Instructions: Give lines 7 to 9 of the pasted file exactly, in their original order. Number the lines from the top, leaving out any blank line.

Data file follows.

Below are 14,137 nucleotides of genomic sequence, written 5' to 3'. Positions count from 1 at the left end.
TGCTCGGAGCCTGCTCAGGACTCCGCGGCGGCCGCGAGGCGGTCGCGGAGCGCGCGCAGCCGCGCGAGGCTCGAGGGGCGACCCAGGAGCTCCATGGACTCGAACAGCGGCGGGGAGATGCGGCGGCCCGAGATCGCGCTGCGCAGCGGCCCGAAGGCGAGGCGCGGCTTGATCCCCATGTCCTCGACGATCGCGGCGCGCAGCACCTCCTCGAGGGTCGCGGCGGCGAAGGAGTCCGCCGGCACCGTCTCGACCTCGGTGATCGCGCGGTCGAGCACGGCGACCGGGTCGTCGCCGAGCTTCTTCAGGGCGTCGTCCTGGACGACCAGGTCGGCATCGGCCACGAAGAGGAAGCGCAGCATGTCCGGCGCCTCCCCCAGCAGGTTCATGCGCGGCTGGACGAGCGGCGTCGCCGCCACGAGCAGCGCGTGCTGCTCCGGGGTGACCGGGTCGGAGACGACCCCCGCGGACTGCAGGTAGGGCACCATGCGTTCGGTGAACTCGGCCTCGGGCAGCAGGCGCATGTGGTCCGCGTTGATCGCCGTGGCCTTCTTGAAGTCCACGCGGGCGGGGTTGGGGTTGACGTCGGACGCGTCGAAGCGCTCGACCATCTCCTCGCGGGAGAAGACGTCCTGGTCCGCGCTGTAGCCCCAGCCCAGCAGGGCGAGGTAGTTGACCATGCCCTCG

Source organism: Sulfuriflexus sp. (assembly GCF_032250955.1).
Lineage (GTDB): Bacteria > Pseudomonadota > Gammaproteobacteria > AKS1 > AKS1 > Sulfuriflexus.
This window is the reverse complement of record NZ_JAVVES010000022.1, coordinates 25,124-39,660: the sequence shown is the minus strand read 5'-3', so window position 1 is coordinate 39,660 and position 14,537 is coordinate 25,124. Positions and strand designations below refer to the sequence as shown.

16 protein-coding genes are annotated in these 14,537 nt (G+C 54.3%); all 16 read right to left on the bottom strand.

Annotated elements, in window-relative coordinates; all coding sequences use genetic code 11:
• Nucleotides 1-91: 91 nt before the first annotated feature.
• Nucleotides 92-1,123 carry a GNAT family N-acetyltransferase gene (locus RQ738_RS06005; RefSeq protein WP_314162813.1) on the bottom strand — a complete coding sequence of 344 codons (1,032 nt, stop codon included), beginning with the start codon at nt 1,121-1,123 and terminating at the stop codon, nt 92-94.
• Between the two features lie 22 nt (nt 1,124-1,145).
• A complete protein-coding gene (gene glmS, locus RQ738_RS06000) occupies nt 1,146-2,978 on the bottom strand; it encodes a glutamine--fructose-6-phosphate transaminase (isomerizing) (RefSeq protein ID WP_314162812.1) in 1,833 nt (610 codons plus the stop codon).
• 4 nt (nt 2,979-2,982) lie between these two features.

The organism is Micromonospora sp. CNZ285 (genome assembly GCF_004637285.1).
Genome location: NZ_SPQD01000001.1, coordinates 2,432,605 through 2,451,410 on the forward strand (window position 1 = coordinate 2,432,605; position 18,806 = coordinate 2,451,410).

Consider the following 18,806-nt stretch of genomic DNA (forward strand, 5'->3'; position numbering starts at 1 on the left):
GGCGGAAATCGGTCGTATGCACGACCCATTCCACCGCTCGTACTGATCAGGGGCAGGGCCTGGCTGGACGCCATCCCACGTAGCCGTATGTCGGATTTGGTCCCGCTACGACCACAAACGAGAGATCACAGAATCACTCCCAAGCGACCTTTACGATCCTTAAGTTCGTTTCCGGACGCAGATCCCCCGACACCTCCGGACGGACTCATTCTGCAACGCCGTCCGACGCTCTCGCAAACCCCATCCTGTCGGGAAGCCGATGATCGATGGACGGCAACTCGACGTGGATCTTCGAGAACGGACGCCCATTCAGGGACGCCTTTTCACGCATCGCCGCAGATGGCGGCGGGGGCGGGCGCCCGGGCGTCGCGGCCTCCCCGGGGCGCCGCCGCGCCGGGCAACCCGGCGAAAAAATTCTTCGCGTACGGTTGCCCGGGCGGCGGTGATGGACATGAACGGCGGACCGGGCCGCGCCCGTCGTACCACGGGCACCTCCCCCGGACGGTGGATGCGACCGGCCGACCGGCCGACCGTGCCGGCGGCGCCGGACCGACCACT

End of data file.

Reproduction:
Annotated elements, in window-relative coordinates; all coding sequences use genetic code 11:
• Nucleotides 1-91: 91 nt before the first annotated feature.
• Nucleotides 92-1,123 carry a GNAT family N-acetyltransferase gene (locus RQ738_RS06005; RefSeq protein WP_314162813.1) on the bottom strand — a complete coding sequence of 344 codons (1,032 nt, stop codon included), beginning with the start codon at nt 1,121-1,123 and terminating at the stop codon, nt 92-94.